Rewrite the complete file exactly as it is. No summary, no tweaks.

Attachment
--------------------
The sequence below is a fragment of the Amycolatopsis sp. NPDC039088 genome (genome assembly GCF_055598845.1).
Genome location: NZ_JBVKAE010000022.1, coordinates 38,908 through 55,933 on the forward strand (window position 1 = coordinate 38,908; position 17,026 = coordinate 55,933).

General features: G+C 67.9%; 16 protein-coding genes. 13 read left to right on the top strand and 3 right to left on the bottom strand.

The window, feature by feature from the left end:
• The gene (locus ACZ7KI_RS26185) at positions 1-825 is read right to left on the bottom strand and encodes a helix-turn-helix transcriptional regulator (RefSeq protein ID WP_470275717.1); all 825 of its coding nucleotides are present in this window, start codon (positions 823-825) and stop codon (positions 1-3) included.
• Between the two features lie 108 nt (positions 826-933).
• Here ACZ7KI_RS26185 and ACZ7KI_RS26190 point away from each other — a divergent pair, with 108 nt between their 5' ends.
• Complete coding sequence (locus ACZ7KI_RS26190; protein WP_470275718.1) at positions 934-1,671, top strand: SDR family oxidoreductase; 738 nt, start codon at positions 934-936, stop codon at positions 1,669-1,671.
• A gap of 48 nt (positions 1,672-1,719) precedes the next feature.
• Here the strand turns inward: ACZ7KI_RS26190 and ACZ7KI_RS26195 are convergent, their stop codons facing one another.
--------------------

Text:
The sequence below is a fragment of the Amycolatopsis sp. NPDC039088 genome (genome assembly GCF_055598845.1).
Genome location: NZ_JBVKAE010000022.1, coordinates 38,908 through 55,933 on the forward strand (window position 1 = coordinate 38,908; position 17,026 = coordinate 55,933).

General features: G+C 67.9%; 16 protein-coding genes. 13 read left to right on the top strand and 3 right to left on the bottom strand.

The window, feature by feature from the left end:
• The gene (locus ACZ7KI_RS26185) at positions 1-825 is read right to left on the bottom strand and encodes a helix-turn-helix transcriptional regulator (RefSeq protein ID WP_470275717.1); all 825 of its coding nucleotides are present in this window, start codon (positions 823-825) and stop codon (positions 1-3) included.
• Between the two features lie 108 nt (positions 826-933).
• Here ACZ7KI_RS26185 and ACZ7KI_RS26190 point away from each other — a divergent pair, with 108 nt between their 5' ends.
• Complete coding sequence (locus ACZ7KI_RS26190; protein WP_470275718.1) at positions 934-1,671, top strand: SDR family oxidoreductase; 738 nt, start codon at positions 934-936, stop codon at positions 1,669-1,671.
• A gap of 48 nt (positions 1,672-1,719) precedes the next feature.
• Here the strand turns inward: ACZ7KI_RS26190 and ACZ7KI_RS26195 are convergent, their stop codons facing one another.